Discussion

In the present study, we investigated the temporal dynamics of pupil dilation in order to elucidate the potential mechanisms underlying insight-based recognition of ambiguous objects. We hypothesized that pupil dilation reflects not only the subjective recognition state but also spontaneous neural activation in preparation for insight-based problem solving. Our findings indicated that, even when participants were unable to recognize the object in the movie, pupil dilation was associated with subsequent comprehension. Moreover, such responses were not associated with motor preparation to respond affirmatively19,20, as some participants reported that they had not recognized the objects in either the PNR or PNN conditions. In Experiment 2, we verified that the spatial distribution of each stimulus (e.g., low-frequency components) did not produce effects on pupil dilation in each cognitive condition based on responses to identical stimuli in upright and inverted conditions. The results of this experiment suggest that pupil dilation reflects pre-conscious processing and implicit memory retrieval prior to the recognition of ambiguous objects.

Several previous cognitive studies have demonstrated that corresponding pupillary responses follow both instantaneous and sustained alterations in LC activity13,21,22,23,24. In humans, pupil dilation is associated with the exploitation response via phasic mode activity following instantaneous LC activation during task-evoked processing. Our finding that pupil dilation was greater for recognition trials than non-recognition trials may reflect increases in LC activity due to task engagement, memory recall, and problem-solving processes. These results suggest that pupil dilation can be used as an index of transition between cognitive states when insight regarding previously ambiguous objects has been attained.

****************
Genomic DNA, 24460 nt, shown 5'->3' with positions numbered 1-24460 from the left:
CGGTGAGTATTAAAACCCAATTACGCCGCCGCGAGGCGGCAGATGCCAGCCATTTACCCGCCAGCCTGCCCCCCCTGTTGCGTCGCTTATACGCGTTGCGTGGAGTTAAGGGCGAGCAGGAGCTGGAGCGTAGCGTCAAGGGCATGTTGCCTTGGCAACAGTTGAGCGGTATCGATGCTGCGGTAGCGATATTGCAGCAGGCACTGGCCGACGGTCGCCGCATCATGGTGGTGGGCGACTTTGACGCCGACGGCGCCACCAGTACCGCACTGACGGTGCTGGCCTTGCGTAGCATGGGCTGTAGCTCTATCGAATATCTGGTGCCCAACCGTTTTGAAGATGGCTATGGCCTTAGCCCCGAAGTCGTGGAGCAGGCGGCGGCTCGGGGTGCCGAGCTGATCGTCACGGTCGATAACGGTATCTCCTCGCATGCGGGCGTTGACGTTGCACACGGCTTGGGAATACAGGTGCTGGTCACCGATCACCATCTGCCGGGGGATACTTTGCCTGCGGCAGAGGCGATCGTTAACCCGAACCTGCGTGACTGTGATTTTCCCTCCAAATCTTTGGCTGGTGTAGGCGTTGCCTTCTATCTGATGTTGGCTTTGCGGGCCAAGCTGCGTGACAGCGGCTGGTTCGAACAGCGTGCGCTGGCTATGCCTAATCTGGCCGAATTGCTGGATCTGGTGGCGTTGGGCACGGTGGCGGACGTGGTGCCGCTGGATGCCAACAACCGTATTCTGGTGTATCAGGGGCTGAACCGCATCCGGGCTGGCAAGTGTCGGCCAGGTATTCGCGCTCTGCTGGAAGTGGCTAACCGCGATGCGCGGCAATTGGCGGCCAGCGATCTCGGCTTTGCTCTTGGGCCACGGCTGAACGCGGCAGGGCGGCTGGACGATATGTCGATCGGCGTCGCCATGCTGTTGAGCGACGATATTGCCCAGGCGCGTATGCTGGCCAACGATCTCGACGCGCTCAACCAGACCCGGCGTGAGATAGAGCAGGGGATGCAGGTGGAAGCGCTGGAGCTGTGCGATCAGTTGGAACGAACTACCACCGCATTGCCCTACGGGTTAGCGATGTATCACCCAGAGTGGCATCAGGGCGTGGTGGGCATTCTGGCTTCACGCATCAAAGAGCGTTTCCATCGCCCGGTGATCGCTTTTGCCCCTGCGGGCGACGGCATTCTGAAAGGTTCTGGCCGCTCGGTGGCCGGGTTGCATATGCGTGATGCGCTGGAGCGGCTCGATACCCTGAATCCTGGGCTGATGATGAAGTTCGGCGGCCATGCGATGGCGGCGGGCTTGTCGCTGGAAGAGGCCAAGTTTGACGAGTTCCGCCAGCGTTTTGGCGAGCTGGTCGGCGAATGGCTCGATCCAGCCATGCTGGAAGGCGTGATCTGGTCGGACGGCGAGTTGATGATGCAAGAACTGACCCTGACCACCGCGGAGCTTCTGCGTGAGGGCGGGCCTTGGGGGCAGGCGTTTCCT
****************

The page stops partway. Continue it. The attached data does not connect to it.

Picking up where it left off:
Several previous studies have investigated this phenomenon and its underlying neural mechanisms using the Remote Associates Test, which requires participants to provide verbal solutions to word-association problems2,25,26,27. Additional research has suggested that specific alterations in alpha-band activity (8-12 Hz) in the medial frontal and temporal regions—which are associated with cognitive control and semantic processing, respectively—facilitate problem solving via insight prior to the presentation of verbal problems8,28. In this previous fMRI study, activation of the anterior cingulate cortex (ACC) was observed prior to problem-solving. Activation of the ACC is characterized by the suppression of extraneous thoughts, tactic searching, and shifts in attention, while increased alpha-band activity has been associated with processing in the occipital, superior temporal, inferior frontal, and cingulate cortices29. Notably, the cingulate cortex exhibits projections to the LC22. Several studies have indicated that pupil dilation varies depending on the level of activation within the LC-NA system and reflects numerous cognitive processes such as memory retrieval, subjective perception, and decision-making30,31,32,33. Therefore, the significant increase in pupil dilation observed during recognition trials may reflect visual memory processes associated with the processing of ambiguous visual stimuli via the LC-NA system.